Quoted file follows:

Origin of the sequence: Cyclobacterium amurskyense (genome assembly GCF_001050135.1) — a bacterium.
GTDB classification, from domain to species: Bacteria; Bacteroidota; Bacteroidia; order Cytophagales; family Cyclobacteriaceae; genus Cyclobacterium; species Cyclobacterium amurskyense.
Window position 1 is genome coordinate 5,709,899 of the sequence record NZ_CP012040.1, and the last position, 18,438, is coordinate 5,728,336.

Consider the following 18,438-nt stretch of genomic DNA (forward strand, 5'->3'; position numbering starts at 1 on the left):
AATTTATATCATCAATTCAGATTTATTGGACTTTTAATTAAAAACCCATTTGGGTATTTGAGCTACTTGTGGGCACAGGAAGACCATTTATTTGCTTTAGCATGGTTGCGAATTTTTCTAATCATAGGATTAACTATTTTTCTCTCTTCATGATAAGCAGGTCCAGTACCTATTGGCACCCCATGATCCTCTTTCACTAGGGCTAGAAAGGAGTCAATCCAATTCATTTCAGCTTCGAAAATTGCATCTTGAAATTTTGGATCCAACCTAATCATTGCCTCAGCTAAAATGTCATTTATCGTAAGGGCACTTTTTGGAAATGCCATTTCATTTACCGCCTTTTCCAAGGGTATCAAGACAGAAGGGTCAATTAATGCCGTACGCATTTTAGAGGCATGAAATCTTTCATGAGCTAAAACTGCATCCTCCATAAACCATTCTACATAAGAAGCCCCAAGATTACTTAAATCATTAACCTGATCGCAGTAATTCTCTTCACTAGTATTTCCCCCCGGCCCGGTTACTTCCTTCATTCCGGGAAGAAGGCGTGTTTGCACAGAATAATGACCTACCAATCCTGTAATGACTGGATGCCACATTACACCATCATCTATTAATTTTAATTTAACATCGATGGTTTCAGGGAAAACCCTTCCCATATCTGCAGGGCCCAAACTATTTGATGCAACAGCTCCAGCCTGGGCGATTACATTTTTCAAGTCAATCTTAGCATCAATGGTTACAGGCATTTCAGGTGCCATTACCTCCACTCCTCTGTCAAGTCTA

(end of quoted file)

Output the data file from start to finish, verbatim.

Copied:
Origin of the sequence: Cyclobacterium amurskyense (genome assembly GCF_001050135.1) — a bacterium.
GTDB classification, from domain to species: Bacteria; Bacteroidota; Bacteroidia; order Cytophagales; family Cyclobacteriaceae; genus Cyclobacterium; species Cyclobacterium amurskyense.
Window position 1 is genome coordinate 5,709,899 of the sequence record NZ_CP012040.1, and the last position, 18,438, is coordinate 5,728,336.

Consider the following 18,438-nt stretch of genomic DNA (forward strand, 5'->3'; position numbering starts at 1 on the left):
AATTTATATCATCAATTCAGATTTATTGGACTTTTAATTAAAAACCCATTTGGGTATTTGAGCTACTTGTGGGCACAGGAAGACCATTTATTTGCTTTAGCATGGTTGCGAATTTTTCTAATCATAGGATTAACTATTTTTCTCTCTTCATGATAAGCAGGTCCAGTACCTATTGGCACCCCATGATCCTCTTTCACTAGGGCTAGAAAGGAGTCAATCCAATTCATTTCAGCTTCGAAAATTGCATCTTGAAATTTTGGATCCAACCTAATCATTGCCTCAGCTAAAATGTCATTTATCGTAAGGGCACTTTTTGGAAATGCCATTTCATTTACCGCCTTTTCCAAGGGTATCAAGACAGAAGGGTCAATTAATGCCGTACGCATTTTAGAGGCATGAAATCTTTCATGAGCTAAAACTGCATCCTCCATAAACCATTCTACATAAGAAGCCCCAAGATTACTTAAATCATTAACCTGATCGCAGTAATTCTCTTCACTAGTATTTCCCCCCGGCCCGGTTACTTCCTTCATTCCGGGAAGAAGGCGTGTTTGCACAGAATAATGACCTACCAATCCTGTAATGACTGGATGCCACATTACACCATCATCTATTAATTTTAATTTAACATCGATGGTTTCAGGGAAAACCCTTCCCATATCTGCAGGGCCCAAACTATTTGATGCAACAGCTCCAGCCTGGGCGATTACATTTTTCAAGTCAATCTTAGCATCAATGGTTACAGGCATTTCAGGTGCCATTACCTCCACTCCTCTGTCAAGTCTA